Testing a flow switch

#1
Hello all - first post from me. I saw other posts similar to this but wanted to ask a specific question about testing a flow switch. I recently replaced my pump motor (just bought the house and motor had a bad bearing and was extremely loud). New pump working great, no leaks. However, since I replaced it, every once in a while my system says "Chlorinator Off - No Flow" or "No Flow Filter Pump". My suspicion is that I stepped on something or kicked something replacing the pump and broke the flow switch. At any rate I did the following as tests:

Unplugged the switch from the panel - same issue (obviously - no way for the loop to close)
Turned the flow switch the opposite direction (to make sure I did not wire pump backwards and reverse the flow) - same issue

The switch connects to the panel with an RJ-11 telephone jack. So I took a spare telephone cord, spliced it into a loop (to complete the circuit) and plugged it into the panel where the flow switch would normally plug in. Since I did that it's been running like a champ - pump and chlorinator. I have good flow, my water fall feature is working and the filter pressure is good. Is this proof that the switch is bad or should I do more testing? I ask because the switches are pretty expensive ($100 +) so I don't want to buy one if it is not my problem.

Appreciate this forum very much - I have learned so much already!!!
 

jblizzle

Mod Squad
TFP Expert
LifeTime Supporter
May 19, 2010
41,197
Tucson, AZ
#2
:wave: Welcome to TFP!!!

That proves the the flow switch is not closing the circuit as it should. So either you really do not have enough flow, or more likely something is wrong.

Check the full length of the wire to make sure it is not cut, chewed, etc. You can unscrew the sensor out and replace it if required.

To go a step further, you could unscrew the sensor, plug the hole, run the pump and push the sensor closed and that will definitively tell you that something is wrong with the sensor.
 
Jul 4, 2013
1
#5
I had to replace my flow switch this spring after the pool's fourth season. Check on Amazon.com. Their prices should be cheaper than the local pool store.
 
#6
OK so it turns out the switch was not my problem - thanks so much for the recommendation. I plugged the switch back in, plugged the hole and held the switch closed as you recommended. It ran perfectly - so the switch works. So I began working on a flow issue. I noticed my filter pressure was 25 with the pump running - which I have heard is a little high. The pressure returned to 0 with the pump off. I removed the cartridge and closed the filter assembly, and started the pump with no cartridge in place. Holy cow! Water came over my waterfall feature like Niagara Falls!! I thought it was running right before but apparently not. Pressure in the filter housing without the filter was 8. The bands on the filter are not broken so I will work on cleaning it - but I will probably buy a new one anyway. As I stated before the house was vacant for 8 months so there is no telling what happened during that time - a new filter would give me a fresh start. Thanks so much!!!!!!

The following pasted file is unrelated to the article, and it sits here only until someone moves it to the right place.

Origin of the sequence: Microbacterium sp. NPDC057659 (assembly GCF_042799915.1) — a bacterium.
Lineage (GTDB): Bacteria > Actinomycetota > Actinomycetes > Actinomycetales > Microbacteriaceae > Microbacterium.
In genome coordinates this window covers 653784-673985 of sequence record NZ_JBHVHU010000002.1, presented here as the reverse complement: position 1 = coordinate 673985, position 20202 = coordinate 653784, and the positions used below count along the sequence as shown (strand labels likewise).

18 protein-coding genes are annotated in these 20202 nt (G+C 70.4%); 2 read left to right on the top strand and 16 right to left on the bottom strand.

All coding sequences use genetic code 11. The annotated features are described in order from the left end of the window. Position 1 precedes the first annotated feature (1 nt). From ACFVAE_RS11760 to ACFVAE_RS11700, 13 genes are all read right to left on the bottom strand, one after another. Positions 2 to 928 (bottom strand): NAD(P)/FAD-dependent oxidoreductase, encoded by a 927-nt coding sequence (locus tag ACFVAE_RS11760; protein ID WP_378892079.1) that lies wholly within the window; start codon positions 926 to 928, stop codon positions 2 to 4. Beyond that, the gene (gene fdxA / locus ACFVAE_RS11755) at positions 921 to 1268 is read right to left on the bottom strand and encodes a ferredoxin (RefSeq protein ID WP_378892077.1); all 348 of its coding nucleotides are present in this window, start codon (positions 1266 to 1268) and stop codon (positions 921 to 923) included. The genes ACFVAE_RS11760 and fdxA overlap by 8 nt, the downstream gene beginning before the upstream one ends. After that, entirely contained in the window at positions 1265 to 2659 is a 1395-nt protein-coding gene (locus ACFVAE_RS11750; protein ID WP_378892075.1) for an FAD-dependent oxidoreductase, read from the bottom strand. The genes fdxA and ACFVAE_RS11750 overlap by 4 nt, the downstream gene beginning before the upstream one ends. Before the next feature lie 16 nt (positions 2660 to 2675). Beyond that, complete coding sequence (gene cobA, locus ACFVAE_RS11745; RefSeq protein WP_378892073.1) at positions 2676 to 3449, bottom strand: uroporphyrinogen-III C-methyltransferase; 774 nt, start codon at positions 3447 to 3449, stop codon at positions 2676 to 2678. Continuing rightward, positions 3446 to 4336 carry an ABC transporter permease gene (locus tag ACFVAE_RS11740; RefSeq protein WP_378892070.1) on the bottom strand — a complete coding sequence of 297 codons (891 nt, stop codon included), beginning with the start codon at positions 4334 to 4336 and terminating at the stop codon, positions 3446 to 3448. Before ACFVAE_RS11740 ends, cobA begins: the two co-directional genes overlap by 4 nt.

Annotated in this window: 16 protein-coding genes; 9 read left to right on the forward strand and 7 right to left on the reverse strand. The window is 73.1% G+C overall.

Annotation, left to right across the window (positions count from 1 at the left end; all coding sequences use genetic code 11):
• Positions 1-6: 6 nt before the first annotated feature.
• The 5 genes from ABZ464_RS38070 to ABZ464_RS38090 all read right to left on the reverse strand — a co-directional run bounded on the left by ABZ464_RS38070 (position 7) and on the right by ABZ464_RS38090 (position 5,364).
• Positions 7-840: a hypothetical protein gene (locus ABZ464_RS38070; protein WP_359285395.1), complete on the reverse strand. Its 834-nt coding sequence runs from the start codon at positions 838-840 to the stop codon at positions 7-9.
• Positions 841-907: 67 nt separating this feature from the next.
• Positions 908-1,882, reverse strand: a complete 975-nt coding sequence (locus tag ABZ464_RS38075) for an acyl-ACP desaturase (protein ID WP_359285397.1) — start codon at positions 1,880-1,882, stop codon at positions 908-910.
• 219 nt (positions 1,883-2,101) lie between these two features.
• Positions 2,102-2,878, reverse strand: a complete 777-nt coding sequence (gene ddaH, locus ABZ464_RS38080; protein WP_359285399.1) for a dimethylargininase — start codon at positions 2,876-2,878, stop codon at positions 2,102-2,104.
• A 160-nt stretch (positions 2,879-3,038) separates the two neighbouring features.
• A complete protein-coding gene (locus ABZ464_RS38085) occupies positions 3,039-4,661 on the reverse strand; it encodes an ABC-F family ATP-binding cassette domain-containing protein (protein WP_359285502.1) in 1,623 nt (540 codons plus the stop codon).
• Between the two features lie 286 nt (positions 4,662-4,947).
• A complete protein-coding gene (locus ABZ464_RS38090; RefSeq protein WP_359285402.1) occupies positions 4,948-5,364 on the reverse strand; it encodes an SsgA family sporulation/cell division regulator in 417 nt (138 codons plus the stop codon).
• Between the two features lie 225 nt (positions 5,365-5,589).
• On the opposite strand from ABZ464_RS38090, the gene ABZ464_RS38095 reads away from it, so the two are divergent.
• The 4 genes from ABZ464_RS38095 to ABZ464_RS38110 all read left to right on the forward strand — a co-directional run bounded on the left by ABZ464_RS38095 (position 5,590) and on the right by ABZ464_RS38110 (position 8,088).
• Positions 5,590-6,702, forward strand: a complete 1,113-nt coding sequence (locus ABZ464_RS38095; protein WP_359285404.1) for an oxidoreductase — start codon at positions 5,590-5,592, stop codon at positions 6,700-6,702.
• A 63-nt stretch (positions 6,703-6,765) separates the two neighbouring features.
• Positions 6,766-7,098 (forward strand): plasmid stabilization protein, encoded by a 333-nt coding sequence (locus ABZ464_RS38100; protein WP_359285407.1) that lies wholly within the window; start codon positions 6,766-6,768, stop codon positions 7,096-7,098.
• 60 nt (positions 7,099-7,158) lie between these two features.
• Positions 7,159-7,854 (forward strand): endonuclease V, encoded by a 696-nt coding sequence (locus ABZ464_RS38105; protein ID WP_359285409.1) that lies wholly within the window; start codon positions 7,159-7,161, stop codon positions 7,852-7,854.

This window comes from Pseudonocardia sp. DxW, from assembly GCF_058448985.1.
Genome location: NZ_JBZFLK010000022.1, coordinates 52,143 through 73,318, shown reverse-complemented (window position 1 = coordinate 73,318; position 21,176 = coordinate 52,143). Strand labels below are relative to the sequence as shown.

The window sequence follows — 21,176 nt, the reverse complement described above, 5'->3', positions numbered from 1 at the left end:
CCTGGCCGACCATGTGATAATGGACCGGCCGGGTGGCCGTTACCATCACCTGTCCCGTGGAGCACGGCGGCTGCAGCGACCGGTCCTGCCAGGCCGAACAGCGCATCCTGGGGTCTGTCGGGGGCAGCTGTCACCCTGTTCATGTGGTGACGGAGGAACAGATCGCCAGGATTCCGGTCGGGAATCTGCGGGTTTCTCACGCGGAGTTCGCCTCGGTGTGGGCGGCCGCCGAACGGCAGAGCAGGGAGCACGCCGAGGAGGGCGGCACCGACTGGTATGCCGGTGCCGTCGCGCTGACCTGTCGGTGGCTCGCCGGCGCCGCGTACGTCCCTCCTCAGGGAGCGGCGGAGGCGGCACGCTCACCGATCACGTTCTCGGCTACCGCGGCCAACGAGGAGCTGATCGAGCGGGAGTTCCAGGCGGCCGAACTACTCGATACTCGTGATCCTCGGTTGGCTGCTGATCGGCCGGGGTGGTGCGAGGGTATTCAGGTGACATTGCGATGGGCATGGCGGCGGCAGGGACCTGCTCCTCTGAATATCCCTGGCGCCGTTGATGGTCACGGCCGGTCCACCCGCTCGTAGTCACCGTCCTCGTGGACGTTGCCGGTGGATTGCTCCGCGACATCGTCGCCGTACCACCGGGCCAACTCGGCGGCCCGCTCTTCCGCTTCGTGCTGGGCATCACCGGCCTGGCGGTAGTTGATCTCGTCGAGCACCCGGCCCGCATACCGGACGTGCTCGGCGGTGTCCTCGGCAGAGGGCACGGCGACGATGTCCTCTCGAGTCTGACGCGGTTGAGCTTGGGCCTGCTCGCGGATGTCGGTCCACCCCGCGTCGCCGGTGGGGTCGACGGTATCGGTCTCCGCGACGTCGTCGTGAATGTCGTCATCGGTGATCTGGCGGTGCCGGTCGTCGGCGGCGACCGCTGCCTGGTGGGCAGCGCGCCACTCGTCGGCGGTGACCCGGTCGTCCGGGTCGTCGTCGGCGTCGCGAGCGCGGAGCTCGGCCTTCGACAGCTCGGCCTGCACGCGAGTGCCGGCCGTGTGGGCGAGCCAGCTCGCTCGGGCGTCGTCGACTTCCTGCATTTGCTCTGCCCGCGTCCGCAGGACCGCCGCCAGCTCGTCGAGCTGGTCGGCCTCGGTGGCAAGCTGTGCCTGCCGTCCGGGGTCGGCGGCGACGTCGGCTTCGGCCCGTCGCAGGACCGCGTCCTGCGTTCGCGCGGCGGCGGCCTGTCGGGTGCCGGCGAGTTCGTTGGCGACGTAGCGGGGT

#7
Jbizzle - on your slam comment - we had that done. The pool was green green green two days before we closed on the house - so we told the owner it had to be fixed before closing. They did shock it (not sure how) and the chemicals are in good shape. We have had the house and pool for two weeks and it has stayed relatively balanced - hopefully the flow fix will help keep it that way long term. Thanks again!!!!
 

jblizzle

Mod Squad
TFP Expert
LifeTime Supporter
May 19, 2010
41,197
Tucson, AZ
#8
Just because the water is clear, dues not necessarily mean they eradicated everything. I would suggest at least doing the OCLT test part of the SLAM process to ensure there is nothing in the water.

Glad I was able to help sort out the switch issue.
 

JamesW

TFP Expert
Mar 2, 2011
12,681
#9
dking1995 said:
So I took a spare telephone cord, spliced it into a loop (to complete the circuit) and plugged it into the panel where the flow switch would normally plug in. Since I did that it's been running like a champ - pump and chlorinator.
Safety controls, such as a flow switch, can sometimes be jumped briefly for diagnosis, but they should never be left jumped.
 

JamesW

TFP Expert
Mar 2, 2011
12,681
#13
I was addressing the fact that the system had been left running for a period of time with a jumped flow switch. If it was a brief, supervised period, then that's fine.
 
#14
Hi JamesW - yes it was a brief period (about 60 minutes). With the flow issue the panel was reporting no flow or no flow pump consistently within 15 - 20 minutes of turning on the pump. Clean filter - all good now.